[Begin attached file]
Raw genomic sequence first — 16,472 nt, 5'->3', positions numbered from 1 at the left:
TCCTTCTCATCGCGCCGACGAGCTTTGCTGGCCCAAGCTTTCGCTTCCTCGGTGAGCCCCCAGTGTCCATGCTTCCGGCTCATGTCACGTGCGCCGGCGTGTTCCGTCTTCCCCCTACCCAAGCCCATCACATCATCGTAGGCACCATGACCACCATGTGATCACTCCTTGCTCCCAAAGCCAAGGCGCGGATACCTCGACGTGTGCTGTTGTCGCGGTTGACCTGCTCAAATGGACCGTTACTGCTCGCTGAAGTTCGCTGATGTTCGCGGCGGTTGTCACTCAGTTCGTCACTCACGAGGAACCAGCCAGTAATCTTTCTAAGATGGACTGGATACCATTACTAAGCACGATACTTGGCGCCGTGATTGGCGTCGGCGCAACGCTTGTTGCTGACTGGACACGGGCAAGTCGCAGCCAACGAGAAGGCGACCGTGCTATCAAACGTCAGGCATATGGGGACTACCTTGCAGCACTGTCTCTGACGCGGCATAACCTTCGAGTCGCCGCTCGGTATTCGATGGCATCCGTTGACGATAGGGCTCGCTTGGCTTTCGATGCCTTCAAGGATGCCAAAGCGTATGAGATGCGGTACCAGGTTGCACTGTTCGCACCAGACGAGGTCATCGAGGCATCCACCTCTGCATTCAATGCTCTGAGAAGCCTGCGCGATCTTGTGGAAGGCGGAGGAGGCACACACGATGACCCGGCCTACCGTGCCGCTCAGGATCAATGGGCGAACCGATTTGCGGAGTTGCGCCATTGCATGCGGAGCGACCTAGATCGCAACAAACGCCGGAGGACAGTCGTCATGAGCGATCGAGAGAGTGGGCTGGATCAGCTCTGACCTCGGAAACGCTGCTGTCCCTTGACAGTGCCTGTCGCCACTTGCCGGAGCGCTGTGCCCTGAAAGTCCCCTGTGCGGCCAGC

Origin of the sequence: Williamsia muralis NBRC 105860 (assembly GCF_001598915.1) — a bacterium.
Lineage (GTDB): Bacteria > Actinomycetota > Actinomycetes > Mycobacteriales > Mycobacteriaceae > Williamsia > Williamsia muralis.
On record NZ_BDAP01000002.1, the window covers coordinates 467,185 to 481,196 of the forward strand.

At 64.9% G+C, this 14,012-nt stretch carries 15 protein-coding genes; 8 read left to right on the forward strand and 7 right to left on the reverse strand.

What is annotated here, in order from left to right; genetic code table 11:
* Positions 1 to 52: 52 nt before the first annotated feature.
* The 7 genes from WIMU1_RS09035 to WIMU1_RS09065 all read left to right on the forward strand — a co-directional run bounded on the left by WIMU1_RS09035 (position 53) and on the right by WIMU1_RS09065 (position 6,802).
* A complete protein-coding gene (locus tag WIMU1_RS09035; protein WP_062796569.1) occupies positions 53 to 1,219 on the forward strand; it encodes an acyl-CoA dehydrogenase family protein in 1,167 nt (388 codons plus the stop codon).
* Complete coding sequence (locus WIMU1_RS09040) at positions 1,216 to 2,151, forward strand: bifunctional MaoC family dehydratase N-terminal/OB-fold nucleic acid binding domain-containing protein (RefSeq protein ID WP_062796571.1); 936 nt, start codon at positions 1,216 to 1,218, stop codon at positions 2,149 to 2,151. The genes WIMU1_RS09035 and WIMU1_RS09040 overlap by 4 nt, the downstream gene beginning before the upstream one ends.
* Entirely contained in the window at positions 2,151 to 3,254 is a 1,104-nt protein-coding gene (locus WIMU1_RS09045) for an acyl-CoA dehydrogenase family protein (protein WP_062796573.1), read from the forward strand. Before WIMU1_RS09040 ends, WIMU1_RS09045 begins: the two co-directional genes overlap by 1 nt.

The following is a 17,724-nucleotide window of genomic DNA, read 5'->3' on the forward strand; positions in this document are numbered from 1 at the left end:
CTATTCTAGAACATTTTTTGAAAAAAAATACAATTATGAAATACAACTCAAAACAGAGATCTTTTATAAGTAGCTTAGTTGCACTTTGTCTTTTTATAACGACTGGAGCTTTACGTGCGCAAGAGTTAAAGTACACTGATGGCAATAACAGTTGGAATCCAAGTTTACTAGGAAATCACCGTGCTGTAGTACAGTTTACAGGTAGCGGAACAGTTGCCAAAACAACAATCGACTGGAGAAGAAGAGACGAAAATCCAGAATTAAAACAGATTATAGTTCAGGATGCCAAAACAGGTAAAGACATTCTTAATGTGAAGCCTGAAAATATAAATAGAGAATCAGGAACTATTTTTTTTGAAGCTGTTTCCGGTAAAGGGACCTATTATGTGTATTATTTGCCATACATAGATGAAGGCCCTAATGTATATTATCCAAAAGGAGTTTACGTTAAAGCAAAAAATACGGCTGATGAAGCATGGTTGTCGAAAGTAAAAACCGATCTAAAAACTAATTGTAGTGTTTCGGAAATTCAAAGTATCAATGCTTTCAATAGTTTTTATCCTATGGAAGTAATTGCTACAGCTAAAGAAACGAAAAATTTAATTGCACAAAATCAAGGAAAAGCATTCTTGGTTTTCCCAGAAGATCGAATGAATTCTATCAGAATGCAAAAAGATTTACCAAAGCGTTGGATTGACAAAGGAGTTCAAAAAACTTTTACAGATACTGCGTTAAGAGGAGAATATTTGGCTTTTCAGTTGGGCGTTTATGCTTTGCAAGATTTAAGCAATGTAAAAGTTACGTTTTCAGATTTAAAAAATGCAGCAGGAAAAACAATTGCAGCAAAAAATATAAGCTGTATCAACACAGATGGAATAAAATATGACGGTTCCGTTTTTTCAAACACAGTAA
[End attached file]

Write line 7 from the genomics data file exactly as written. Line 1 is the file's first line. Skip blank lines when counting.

What is annotated here, in order from left to right; genetic code table 11: